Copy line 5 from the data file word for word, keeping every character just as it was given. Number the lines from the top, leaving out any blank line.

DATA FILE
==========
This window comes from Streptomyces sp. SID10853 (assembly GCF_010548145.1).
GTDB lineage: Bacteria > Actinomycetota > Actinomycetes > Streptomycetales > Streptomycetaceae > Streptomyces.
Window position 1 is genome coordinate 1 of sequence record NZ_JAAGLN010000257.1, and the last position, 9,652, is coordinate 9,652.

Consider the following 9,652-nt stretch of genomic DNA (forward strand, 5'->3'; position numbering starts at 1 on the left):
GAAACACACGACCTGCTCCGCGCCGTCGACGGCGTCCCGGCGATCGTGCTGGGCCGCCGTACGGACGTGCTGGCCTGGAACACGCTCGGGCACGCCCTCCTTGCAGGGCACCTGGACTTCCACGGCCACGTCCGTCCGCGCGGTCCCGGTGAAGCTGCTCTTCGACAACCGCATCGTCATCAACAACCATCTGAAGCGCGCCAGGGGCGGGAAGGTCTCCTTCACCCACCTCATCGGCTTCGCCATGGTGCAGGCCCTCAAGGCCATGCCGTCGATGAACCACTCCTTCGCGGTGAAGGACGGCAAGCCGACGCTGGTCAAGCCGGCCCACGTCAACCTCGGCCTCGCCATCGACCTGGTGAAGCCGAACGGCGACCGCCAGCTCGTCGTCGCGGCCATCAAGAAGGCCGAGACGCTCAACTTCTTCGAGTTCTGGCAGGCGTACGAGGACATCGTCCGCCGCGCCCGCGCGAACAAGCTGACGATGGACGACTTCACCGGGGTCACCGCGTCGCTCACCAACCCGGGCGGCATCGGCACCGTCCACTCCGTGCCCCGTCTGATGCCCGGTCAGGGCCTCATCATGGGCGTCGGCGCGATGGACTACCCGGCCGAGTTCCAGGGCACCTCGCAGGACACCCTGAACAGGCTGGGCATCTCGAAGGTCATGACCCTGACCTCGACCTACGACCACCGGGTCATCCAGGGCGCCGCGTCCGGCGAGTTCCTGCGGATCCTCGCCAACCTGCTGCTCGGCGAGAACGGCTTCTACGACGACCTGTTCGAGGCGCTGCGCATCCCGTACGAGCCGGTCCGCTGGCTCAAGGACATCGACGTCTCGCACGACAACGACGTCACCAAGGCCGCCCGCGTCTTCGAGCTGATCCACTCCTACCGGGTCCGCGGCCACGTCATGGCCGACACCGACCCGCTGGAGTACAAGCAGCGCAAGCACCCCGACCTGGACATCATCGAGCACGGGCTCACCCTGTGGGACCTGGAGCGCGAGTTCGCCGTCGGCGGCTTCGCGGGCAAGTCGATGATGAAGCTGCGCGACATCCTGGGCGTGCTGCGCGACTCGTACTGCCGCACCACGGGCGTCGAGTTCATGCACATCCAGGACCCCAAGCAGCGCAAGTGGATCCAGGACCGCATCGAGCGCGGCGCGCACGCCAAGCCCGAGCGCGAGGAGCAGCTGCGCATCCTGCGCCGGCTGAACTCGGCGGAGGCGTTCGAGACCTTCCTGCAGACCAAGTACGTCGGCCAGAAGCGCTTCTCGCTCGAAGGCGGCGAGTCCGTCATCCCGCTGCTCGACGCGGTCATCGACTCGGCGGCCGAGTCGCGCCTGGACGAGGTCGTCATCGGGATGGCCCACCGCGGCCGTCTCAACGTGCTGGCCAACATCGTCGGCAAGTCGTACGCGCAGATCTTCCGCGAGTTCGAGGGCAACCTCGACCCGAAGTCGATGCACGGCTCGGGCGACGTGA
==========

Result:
GAAACACACGACCTGCTCCGCGCCGTCGACGGCGTCCCGGCGATCGTGCTGGGCCGCCGTACGGACGTGCTGGCCTGGAACACGCTCGGGCACGCCCTCCTTGCAGGGCACCTGGACTTCCACGGCCACGTCCGTCCGCGCGGTCCCGGTGAAGCTGCTCTTCGACAACCGCATCGTCATCAACAACCATCTGAAGCGCGCCAGGGGCGGGAAGGTCTCCTTCACCCACCTCATCGGCTTCGCCATGGTGCAGGCCCTCAAGGCCATGCCGTCGATGAACCACTCCTTCGCGGTGAAGGACGGCAAGCCGACGCTGGTCAAGCCGGCCCACGTCAACCTCGGCCTCGCCATCGACCTGGTGAAGCCGAACGGCGACCGCCAGCTCGTCGTCGCGGCCATCAAGAAGGCCGAGACGCTCAACTTCTTCGAGTTCTGGCAGGCGTACGAGGACATCGTCCGCCGCGCCCGCGCGAACAAGCTGACGATGGACGACTTCACCGGGGTCACCGCGTCGCTCACCAACCCGGGCGGCATCGGCACCGTCCACTCCGTGCCCCGTCTGATGCCCGGTCAGGGCCTCATCATGGGCGTCGGCGCGATGGACTACCCGGCCGAGTTCCAGGGCACCTCGCAGGACACCCTGAACAGGCTGGGCATCTCGAAGGTCATGACCCTGACCTCGACCTACGACCACCGGGTCATCCAGGGCGCCGCGTCCGGCGAGTTCCTGCGGATCCTCGCCAACCTGCTGCTCGGCGAGAACGGCTTCTACGACGACCTGTTCGAGGCGCTGCGCATCCCGTACGAGCCGGTCCGCTGGCTCAAGGACATCGACGTCTCGCACGACAACGACGTCACCAAGGCCGCCCGCGTCTTCGAGCTGATCCACTCCTACCGGGTCCGCGGCCACGTCATGGCCGACACCGACCCGCTGGAGTACAAGCAGCGCAAGCACCCCGACCTGGACATCATCGAGCACGGGCTCACCCTGTGGGACCTGGAGCGCGAGTTCGCCGTCGGCGGCTTCGCGGGCAAGTCGATGATGAAGCTGCGCGACATCCTGGGCGTGCTGCGCGACTCGTACTGCCGCACCACGGGCGTCGAGTTCATGCACATCCAGGACCCCAAGCAGCGCAAGTGGATCCAGGACCGCATCGAGCGCGGCGCGCACGCCAAGCCCGAGCGCGAGGAGCAGCTGCGCATCCTGCGCCGGCTGAACTCGGCGGAGGCGTTCGAGACCTTCCTGCAGACCAAGTACGTCGGCCAGAAGCGCTTCTCGCTCGAAGGCGGCGAGTCCGTCATCCCGCTGCTCGACGCGGTCATCGACTCGGCGGCCGAGTCGCGCCTGGACGAGGTCGTCATCGGGATGGCCCACCGCGGCCGTCTCAACGTGCTGGCCAACATCGTCGGCAAGTCGTACGCGCAGATCTTCCGCGAGTTCGAGGGCAACCTCGACCCGAAGTCGATGCACGGCTCGGGCGACGTGA